House-Sitting

Travel hacking is all about making travel more accessible. It’s about making it cheaper and/or finding creative ways to make it happen.

One way to make it happen, especially for long-term travel, if your budget is tight or if you just want a unique experience is with house-sitting.

What is housesitting?

Basically, house-sitting means you’re taking care of someones house. In exchange for providing that service, you can stay at the house (usually) free of charge. This is a great way to find unique accommodation anywhere in the world and is mutually beneficial for both parties involved. Quite often it also involved taking care of pets or flowers as well.

Why house-sit?

House-sitting is a perfect option for those wanting to keep their accommodation costs down. House-sitting can be available anywhere from two-weeks to 6-months or more.

Home-owners want to find someone (or a couple) who will take care of their home (and probably their pets and plants) in exchange for rent-free accommodation. This gives home-owners peace of mind while they are away.

Other benefits include:

  • Being able to travel slowly: House-sitting is ideal for those wanting to travel slowly and truly enjoy a destination. It’s perfect for retirees or for digital nomads who are looking for a home all over the world where they can get their work done and travel at the same time. House-sitting gives you the comforts of “home” in a different part of the world.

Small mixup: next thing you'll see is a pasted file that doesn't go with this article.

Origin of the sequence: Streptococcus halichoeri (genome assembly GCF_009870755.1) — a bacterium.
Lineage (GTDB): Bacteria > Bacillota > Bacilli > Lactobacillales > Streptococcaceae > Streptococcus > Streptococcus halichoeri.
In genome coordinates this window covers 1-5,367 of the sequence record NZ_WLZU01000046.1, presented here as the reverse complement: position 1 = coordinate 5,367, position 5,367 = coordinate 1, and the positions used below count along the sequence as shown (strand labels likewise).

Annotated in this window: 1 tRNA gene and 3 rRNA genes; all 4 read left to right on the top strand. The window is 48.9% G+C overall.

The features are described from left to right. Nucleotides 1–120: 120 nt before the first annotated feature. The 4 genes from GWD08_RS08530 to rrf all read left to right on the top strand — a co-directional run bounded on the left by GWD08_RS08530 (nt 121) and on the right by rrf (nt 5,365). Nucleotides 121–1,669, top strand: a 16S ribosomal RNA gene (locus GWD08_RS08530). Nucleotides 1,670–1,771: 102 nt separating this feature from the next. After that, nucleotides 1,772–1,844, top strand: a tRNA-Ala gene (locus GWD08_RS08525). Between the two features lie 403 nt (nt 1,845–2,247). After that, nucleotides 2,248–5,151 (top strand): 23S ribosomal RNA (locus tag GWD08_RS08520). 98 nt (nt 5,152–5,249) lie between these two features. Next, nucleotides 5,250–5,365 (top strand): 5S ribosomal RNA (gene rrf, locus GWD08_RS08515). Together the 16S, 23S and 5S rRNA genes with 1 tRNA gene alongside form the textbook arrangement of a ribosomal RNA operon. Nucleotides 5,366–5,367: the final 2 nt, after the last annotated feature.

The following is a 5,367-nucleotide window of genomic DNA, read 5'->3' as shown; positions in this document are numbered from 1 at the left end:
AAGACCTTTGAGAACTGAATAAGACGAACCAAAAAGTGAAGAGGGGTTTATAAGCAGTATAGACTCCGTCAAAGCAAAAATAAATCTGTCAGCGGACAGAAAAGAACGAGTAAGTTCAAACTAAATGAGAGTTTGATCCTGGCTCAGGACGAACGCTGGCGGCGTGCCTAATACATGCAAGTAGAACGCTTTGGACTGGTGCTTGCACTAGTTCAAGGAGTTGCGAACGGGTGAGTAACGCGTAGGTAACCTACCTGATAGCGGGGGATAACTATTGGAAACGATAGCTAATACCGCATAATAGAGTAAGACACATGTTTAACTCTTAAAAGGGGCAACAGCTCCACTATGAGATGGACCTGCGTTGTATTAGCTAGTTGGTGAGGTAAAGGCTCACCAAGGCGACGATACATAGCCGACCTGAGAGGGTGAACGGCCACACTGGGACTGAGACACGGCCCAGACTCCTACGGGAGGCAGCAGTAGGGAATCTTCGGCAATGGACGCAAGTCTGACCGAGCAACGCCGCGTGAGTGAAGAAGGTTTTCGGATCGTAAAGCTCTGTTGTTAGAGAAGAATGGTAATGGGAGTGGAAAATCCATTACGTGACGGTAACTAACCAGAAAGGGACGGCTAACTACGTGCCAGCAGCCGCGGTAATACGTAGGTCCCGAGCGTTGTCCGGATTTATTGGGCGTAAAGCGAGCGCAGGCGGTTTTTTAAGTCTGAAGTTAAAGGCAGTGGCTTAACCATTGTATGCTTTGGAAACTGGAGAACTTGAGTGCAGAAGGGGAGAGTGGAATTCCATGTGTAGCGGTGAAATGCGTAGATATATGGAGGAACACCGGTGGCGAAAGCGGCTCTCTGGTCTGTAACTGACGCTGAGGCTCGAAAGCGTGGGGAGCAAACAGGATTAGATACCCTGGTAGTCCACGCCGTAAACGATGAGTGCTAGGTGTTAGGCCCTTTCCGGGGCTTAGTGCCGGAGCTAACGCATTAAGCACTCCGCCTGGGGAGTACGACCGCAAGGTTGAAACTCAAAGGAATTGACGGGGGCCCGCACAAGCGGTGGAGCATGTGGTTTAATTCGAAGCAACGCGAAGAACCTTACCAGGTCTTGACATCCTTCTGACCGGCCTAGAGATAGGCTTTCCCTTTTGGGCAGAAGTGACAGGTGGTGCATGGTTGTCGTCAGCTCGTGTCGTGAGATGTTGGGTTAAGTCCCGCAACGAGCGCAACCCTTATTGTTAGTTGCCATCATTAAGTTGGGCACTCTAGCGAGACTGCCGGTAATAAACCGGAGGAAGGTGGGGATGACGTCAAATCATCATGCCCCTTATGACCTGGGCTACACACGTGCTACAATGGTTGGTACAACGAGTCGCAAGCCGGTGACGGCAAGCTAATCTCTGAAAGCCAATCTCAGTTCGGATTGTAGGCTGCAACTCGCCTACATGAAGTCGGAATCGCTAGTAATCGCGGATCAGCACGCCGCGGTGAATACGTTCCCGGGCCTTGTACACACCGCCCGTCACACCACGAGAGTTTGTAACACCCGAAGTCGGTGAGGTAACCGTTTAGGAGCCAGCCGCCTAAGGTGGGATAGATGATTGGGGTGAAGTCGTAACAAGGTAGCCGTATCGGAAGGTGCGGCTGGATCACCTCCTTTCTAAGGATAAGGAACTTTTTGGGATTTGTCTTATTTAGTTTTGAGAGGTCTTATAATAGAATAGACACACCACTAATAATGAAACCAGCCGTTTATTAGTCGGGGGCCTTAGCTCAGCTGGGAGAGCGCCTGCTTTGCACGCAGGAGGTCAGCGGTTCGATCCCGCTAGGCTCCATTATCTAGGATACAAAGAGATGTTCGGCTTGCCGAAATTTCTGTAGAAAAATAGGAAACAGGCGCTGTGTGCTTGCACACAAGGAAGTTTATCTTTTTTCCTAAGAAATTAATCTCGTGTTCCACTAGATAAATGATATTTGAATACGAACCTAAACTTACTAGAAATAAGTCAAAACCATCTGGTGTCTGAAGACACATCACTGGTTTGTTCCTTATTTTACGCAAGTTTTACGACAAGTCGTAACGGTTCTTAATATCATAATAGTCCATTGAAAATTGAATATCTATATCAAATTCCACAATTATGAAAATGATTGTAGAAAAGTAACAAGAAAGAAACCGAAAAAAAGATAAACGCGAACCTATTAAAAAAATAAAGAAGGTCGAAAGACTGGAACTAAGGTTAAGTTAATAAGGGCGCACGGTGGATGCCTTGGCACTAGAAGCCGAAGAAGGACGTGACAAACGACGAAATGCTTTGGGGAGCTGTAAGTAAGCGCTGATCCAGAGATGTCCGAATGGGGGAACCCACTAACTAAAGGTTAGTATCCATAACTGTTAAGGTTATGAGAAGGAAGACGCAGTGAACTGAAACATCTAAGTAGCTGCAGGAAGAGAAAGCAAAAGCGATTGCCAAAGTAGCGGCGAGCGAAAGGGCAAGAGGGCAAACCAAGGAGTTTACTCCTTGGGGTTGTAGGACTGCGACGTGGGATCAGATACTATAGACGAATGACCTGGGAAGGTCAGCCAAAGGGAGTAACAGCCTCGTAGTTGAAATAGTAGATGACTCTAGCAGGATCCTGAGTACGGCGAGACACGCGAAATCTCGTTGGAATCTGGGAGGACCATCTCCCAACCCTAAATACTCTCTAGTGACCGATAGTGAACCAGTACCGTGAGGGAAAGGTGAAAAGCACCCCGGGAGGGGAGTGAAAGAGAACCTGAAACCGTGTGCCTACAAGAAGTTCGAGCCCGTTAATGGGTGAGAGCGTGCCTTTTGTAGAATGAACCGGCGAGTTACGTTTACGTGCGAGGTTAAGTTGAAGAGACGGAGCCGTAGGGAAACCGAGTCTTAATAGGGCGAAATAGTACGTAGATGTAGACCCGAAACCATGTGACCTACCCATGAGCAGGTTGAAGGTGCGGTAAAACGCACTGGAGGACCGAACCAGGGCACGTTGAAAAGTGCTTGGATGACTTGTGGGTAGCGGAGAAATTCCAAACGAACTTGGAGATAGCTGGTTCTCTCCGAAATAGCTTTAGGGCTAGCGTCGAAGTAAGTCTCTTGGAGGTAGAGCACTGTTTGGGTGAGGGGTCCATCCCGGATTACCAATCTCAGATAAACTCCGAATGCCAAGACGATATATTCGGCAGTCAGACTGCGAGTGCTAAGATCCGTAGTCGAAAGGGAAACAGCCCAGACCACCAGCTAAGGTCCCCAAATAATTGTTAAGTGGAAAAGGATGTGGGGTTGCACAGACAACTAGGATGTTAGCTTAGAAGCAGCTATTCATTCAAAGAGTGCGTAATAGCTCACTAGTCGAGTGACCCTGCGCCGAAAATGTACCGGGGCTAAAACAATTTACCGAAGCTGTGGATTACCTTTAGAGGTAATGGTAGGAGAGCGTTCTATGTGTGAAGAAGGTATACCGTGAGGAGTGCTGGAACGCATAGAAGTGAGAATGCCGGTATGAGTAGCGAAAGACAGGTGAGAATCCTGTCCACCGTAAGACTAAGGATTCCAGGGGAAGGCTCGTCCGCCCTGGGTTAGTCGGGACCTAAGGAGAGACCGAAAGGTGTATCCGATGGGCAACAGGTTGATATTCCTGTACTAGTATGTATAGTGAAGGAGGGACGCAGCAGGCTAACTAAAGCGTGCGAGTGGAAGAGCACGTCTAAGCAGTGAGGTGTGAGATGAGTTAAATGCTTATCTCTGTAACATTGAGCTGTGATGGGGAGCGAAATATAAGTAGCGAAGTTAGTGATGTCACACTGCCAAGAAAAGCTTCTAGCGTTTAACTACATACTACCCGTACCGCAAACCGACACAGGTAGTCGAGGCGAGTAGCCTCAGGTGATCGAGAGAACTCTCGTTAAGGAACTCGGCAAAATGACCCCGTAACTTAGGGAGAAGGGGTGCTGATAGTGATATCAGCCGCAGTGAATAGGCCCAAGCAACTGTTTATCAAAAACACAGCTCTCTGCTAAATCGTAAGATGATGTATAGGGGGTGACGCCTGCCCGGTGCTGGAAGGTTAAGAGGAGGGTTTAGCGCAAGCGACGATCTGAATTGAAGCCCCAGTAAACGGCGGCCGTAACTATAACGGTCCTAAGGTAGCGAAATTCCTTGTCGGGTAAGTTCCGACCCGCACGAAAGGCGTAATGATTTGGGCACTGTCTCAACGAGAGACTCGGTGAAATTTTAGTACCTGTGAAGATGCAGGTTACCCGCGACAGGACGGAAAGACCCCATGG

• Giving you a different perspective: When you stay in one place for months as opposed to a few days on a vacation, you get an entirely different perspective of that location. It’s an entirely different and unique experience. Instead of being a tourist all the time, you actually blend in with the locals, make friends, learn the neighbourhood, and become immersed in a totally new culture.
  • The ability to research a new area that you’re thinking of calling home: This is something my retired parents are thinking about. Whether you’re retired or thinking of a new place to live in the world, house-sitting is a great way to test the waters and see if you’d really like a place before actually moving there.

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With all these benefits, you’re probably wondering what’s in it for the home-owners!